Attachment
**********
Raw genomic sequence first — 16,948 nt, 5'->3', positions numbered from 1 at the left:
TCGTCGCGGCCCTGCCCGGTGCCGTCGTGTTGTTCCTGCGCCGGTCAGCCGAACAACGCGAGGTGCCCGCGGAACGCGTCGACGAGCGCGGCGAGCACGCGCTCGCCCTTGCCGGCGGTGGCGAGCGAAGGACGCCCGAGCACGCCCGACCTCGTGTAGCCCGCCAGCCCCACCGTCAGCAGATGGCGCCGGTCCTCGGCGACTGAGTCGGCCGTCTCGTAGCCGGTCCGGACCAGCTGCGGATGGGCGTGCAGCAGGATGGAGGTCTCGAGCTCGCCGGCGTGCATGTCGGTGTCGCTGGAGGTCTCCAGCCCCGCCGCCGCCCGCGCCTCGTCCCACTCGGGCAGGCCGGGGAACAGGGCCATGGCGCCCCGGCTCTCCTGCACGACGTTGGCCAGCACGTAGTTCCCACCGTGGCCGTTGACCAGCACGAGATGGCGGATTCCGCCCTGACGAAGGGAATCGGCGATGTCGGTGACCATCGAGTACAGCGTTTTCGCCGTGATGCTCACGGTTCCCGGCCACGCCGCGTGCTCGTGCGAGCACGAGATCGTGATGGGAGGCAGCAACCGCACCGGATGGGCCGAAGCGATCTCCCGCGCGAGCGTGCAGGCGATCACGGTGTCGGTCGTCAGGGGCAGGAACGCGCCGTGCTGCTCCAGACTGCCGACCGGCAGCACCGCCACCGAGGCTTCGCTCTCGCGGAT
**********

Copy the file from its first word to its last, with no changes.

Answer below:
Raw genomic sequence first — 16,948 nt, 5'->3', positions numbered from 1 at the left:
TCGTCGCGGCCCTGCCCGGTGCCGTCGTGTTGTTCCTGCGCCGGTCAGCCGAACAACGCGAGGTGCCCGCGGAACGCGTCGACGAGCGCGGCGAGCACGCGCTCGCCCTTGCCGGCGGTGGCGAGCGAAGGACGCCCGAGCACGCCCGACCTCGTGTAGCCCGCCAGCCCCACCGTCAGCAGATGGCGCCGGTCCTCGGCGACTGAGTCGGCCGTCTCGTAGCCGGTCCGGACCAGCTGCGGATGGGCGTGCAGCAGGATGGAGGTCTCGAGCTCGCCGGCGTGCATGTCGGTGTCGCTGGAGGTCTCCAGCCCCGCCGCCGCCCGCGCCTCGTCCCACTCGGGCAGGCCGGGGAACAGGGCCATGGCGCCCCGGCTCTCCTGCACGACGTTGGCCAGCACGTAGTTCCCACCGTGGCCGTTGACCAGCACGAGATGGCGGATTCCGCCCTGACGAAGGGAATCGGCGATGTCGGTGACCATCGAGTACAGCGTTTTCGCCGTGATGCTCACGGTTCCCGGCCACGCCGCGTGCTCGTGCGAGCACGAGATCGTGATGGGAGGCAGCAACCGCACCGGATGGGCCGAAGCGATCTCCCGCGCGAGCGTGCAGGCGATCACGGTGTCGGTCGTCAGGGGCAGGAACGCGCCGTGCTGCTCCAGACTGCCGACCGGCAGCACCGCCACCGAGGCTTCGCTCTCGCGGAT